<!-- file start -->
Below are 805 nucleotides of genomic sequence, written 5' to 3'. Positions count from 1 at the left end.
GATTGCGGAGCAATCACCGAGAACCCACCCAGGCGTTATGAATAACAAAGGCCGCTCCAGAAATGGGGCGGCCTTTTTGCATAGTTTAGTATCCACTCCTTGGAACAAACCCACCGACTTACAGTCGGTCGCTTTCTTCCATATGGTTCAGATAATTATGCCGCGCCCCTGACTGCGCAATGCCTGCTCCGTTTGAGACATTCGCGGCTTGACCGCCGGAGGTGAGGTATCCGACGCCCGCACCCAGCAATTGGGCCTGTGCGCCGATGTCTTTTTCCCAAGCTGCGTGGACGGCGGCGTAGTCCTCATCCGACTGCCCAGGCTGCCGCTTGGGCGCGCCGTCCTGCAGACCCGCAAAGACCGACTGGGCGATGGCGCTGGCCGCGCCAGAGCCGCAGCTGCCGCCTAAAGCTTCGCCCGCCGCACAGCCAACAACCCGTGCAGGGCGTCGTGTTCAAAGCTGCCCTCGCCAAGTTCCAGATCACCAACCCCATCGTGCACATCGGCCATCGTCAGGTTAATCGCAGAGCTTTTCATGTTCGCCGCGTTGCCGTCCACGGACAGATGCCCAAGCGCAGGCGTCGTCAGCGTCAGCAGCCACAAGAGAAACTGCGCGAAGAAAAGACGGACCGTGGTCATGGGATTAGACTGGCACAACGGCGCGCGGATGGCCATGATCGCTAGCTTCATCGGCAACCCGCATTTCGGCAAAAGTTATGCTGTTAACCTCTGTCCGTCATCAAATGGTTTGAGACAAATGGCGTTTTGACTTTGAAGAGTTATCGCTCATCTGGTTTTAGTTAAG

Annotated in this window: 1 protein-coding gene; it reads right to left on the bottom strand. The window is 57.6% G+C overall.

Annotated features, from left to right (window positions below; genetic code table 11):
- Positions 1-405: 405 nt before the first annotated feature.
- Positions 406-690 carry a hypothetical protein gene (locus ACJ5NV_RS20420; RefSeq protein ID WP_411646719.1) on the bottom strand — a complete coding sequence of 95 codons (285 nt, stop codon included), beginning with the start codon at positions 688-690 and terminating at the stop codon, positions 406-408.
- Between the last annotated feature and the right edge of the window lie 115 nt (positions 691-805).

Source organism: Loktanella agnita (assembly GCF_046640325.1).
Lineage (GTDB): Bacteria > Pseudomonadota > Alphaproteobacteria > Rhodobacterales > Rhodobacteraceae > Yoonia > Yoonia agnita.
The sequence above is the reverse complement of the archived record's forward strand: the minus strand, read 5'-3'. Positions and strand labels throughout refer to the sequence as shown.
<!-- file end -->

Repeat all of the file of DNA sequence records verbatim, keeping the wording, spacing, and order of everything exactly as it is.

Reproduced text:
Below are 805 nucleotides of genomic sequence, written 5' to 3'. Positions count from 1 at the left end.
GATTGCGGAGCAATCACCGAGAACCCACCCAGGCGTTATGAATAACAAAGGCCGCTCCAGAAATGGGGCGGCCTTTTTGCATAGTTTAGTATCCACTCCTTGGAACAAACCCACCGACTTACAGTCGGTCGCTTTCTTCCATATGGTTCAGATAATTATGCCGCGCCCCTGACTGCGCAATGCCTGCTCCGTTTGAGACATTCGCGGCTTGACCGCCGGAGGTGAGGTATCCGACGCCCGCACCCAGCAATTGGGCCTGTGCGCCGATGTCTTTTTCCCAAGCTGCGTGGACGGCGGCGTAGTCCTCATCCGACTGCCCAGGCTGCCGCTTGGGCGCGCCGTCCTGCAGACCCGCAAAGACCGACTGGGCGATGGCGCTGGCCGCGCCAGAGCCGCAGCTGCCGCCTAAAGCTTCGCCCGCCGCACAGCCAACAACCCGTGCAGGGCGTCGTGTTCAAAGCTGCCCTCGCCAAGTTCCAGATCACCAACCCCATCGTGCACATCGGCCATCGTCAGGTTAATCGCAGAGCTTTTCATGTTCGCCGCGTTGCCGTCCACGGACAGATGCCCAAGCGCAGGCGTCGTCAGCGTCAGCAGCCACAAGAGAAACTGCGCGAAGAAAAGACGGACCGTGGTCATGGGATTAGACTGGCACAACGGCGCGCGGATGGCCATGATCGCTAGCTTCATCGGCAACCCGCATTTCGGCAAAAGTTATGCTGTTAACCTCTGTCCGTCATCAAATGGTTTGAGACAAATGGCGTTTTGACTTTGAAGAGTTATCGCTCATCTGGTTTTAGTTAAG

Annotated in this window: 1 protein-coding gene; it reads right to left on the bottom strand. The window is 57.6% G+C overall.

Annotated features, from left to right (window positions below; genetic code table 11):
- Positions 1-405: 405 nt before the first annotated feature.
- Positions 406-690 carry a hypothetical protein gene (locus ACJ5NV_RS20420; RefSeq protein ID WP_411646719.1) on the bottom strand — a complete coding sequence of 95 codons (285 nt, stop codon included), beginning with the start codon at positions 688-690 and terminating at the stop codon, positions 406-408.
- Between the last annotated feature and the right edge of the window lie 115 nt (positions 691-805).

Source organism: Loktanella agnita (assembly GCF_046640325.1).
Lineage (GTDB): Bacteria > Pseudomonadota > Alphaproteobacteria > Rhodobacterales > Rhodobacteraceae > Yoonia > Yoonia agnita.
The sequence above is the reverse complement of the archived record's forward strand: the minus strand, read 5'-3'. Positions and strand labels throughout refer to the sequence as shown.